>> Show more
NoDefeated

S4M-12160 Kezia Dugdale: Women Offenders—That the Parliament welcomes the decision of the Scottish G
>> Show more
YesCarried

S4M-12154.1 Lewis Macdonald: Partnership Action for Continuing Employment (PACE) – Supporting Indivi
>> Show more
NoDefeated

S4M-12120.1 Jenny Marra: 2020 Vision, the Strategic Forward Direction of the NHS—As an amendment to
>> Show more
NoDefeated

S4M-12101 John Swinney: Budget (Scotland) (No.4) Bill—That the Parliament agrees to the general prin
>> Show more
YesCarried

S4M-12095.4 Ken Macintosh: Tackling Inequalities—As an amendment to motion S4M-12095 in the name of
>> Show more
NoDefeated

Search for other Motions lodged by Stewart Stevenson
EventIdTypeSub TypeMSP NameParty NameConstituencyRegionTitleItemTextFormattedAnswer DateAnswerStatusIdExpectedAnswerDateAnsweredByMspApprovedDateSubmissionDateMeetingDateProductionStatusIdRecordStatusIdStatus DateOnBehalfOfConsideredForMembersBusinessCrossPartySupportRegisteredInterestSupportCountSupportDateIsEventLinkCurrentMinister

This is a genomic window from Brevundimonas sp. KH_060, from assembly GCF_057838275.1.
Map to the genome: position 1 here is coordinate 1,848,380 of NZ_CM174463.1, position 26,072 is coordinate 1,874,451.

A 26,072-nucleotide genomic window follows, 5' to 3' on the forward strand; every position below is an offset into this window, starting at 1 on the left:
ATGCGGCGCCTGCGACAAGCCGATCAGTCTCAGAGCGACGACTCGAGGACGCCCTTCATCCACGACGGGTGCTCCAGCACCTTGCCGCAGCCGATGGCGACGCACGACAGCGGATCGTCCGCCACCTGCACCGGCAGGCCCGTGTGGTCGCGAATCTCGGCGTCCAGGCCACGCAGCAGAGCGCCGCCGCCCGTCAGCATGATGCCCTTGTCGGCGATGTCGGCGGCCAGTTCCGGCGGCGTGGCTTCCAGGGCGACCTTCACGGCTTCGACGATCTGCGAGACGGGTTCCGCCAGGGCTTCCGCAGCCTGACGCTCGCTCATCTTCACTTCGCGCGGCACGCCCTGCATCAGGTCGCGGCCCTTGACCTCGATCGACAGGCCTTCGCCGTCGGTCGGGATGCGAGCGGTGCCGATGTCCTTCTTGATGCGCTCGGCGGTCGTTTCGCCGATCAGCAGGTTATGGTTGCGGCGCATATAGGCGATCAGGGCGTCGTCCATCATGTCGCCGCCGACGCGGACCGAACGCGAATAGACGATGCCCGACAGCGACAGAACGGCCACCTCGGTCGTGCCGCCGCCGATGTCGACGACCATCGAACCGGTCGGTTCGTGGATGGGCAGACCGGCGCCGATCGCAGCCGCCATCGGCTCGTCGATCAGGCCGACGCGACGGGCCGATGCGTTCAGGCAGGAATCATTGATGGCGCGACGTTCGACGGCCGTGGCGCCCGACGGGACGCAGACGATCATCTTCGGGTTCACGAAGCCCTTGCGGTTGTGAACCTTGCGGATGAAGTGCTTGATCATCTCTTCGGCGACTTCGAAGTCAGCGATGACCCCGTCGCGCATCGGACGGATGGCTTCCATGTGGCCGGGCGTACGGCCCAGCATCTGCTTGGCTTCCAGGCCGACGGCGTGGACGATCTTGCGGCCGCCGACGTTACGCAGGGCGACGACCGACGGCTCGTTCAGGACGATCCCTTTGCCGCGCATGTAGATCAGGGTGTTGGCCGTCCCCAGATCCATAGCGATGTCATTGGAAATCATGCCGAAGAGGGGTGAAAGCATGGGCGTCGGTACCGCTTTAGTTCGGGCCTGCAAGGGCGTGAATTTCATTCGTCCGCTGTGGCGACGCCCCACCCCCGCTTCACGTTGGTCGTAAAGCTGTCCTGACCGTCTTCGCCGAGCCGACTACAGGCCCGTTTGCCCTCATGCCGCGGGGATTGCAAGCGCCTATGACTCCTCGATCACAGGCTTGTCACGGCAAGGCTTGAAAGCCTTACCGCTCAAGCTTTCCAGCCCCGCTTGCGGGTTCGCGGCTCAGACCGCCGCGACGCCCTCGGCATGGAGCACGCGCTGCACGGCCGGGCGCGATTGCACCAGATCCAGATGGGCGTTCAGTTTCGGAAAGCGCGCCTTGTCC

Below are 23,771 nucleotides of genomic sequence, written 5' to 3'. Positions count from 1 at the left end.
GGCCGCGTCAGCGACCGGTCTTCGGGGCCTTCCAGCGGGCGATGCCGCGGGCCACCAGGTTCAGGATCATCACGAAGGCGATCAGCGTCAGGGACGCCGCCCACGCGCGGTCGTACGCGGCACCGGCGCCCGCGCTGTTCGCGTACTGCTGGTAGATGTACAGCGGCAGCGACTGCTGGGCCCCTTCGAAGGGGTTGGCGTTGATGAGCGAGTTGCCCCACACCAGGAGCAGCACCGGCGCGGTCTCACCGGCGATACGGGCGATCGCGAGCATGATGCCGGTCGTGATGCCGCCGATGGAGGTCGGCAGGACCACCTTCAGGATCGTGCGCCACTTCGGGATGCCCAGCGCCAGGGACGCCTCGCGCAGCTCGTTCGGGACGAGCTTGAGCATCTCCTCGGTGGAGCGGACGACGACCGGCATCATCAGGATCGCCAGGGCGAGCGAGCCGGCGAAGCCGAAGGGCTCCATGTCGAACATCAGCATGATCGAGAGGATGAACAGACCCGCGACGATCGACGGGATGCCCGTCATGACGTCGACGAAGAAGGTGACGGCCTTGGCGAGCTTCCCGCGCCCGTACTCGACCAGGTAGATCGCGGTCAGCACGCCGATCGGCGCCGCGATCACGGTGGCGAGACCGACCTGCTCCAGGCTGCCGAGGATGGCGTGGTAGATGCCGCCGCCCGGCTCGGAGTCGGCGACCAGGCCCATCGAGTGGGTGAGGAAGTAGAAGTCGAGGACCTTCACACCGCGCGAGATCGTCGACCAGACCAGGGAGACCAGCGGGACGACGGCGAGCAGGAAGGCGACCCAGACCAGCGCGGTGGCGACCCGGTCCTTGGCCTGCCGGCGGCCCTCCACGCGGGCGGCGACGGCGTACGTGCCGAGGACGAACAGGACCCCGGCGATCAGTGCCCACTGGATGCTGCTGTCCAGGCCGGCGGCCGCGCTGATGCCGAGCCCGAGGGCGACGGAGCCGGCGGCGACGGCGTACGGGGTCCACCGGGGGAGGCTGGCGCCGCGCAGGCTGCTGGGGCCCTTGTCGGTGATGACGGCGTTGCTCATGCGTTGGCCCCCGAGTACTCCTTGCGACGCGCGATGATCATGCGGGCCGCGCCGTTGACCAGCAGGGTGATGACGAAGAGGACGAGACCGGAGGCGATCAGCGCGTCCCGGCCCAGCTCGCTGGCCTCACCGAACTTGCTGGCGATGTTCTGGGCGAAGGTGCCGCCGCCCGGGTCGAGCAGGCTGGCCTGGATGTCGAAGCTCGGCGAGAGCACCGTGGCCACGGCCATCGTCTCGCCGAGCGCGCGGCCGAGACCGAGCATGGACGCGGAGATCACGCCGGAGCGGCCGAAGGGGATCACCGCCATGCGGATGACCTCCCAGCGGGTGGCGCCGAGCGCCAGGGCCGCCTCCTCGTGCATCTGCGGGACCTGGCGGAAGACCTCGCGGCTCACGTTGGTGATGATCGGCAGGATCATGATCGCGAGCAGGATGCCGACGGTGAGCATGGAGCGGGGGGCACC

Motion S4M-12069: Stewart Stevenson, Banffshire and Buchan Coast, Scottish National Party, Date Lodged: 14/01/2015 Show Full Motion >>
Motion S4M-12028: Stewart Stevenson, Banffshire and Buchan Coast, Scottish National Party, Date Lodged: 09/01/2015 Show Full Motion >>
Motion S4M-11008: Stewart Stevenson, Banffshire and Buchan Coast, Scottish National Party, Date Lodged: 25/09/2014 Show Full Motion >>
Motion S4M-10600: Stewart Stevenson, Banffshire and Buchan Coast, Scottish National Party, Date Lodged: 11/07/2014 Show Full Motion >>